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Foreign News on Television

Where in the World Is the Global Village?

Edited By Akiba Cohen

Spanning several years of research, this book compares and contrasts how public and commercial TV stations present foreign, domestic, and hybrid news from a number of different countries. It examines what viewers of television news think about foreign news, their interest in it, and what sense they make of it. The book also assesses what the gatekeepers of foreign news – journalists, producers, and editors – think about what they produce, and about their viewers.
This book shows that while globalization is a dominant force in society, and though news can be instantaneously broadcast internationally, there is relatively little commonality throughout the world in the depiction of events occurring in other countries. Thus, contrary to McLuhan’s famous but untested notion of the «global village», television news in the countries discussed in this book actually presents more variability than similarity.
The research gathered here is based on a quantitative content analysis of over 17,000 news items and analysis of over 10,000 survey respondents. Seventeen countries are included in this research, offering a rich comparative perspective on the topic.
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2 The Prevalence of News: Domestic, Foreign, and Hybrid Agnieszka Stepinska, William Porath, Constanza Mujica, Xiaoge Xu, & Akiba A. Cohen




From the 17th through the 19th century, as Wilke (1987) demonstrated in his historical study of foreign news in German, French, English, and American newspapers, there was steady growth in the amount of foreign news coverage. Today, with the increasing globalization of news organizations (Chalaby, 2005) and the greater political and economic interdependence among nations, one could assume that the role of foreign news has increased in importance. As Marshall McLuhan’s concept of the global village seems to have been realized, information from abroad should be more significant and relevant to audiences than ever before. In addition, the recent and rapid dissemination of new technologies enables broadcasters to gather, produce, and distribute without delay news from all over the world.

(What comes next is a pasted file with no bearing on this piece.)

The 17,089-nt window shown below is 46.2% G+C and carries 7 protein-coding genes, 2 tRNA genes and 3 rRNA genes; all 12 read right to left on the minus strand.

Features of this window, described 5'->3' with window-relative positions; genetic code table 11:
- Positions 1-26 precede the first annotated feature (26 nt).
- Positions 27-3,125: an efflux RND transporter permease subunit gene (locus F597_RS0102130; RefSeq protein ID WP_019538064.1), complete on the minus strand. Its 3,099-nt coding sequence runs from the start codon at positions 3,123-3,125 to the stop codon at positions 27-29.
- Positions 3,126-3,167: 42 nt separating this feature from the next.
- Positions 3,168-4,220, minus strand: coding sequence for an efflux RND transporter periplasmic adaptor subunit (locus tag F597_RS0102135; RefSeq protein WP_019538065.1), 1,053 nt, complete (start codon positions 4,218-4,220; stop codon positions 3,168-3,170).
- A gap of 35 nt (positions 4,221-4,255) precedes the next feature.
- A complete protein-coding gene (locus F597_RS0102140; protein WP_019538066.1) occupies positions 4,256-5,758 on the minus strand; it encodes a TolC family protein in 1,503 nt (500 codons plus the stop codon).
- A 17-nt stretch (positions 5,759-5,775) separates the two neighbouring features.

Some studies, however, conclude that there is a shrinking foreign news hole (see, for example, Moisy, 1997; Norris, 1995; Riffe, Aust, Jones, Shoemaker, & Sundar, 1994). Even historically, the growth in the amount of foreign news coverage was accompanied by an increase in attention to domestic news that put greater limits on the space available for foreign news (Wilke, 1987). Nevertheless, several scholars (Biltereyst, 2001; Riffe et al., 1994; Stacks, 2004; Wouters, 2011) warn about a certain bias in analyzing the decline of foreign news by pointing to the overly episodic, “snapshot” nature of the evidence supporting foreign news’ long-term decline. ← 23 | 24 →

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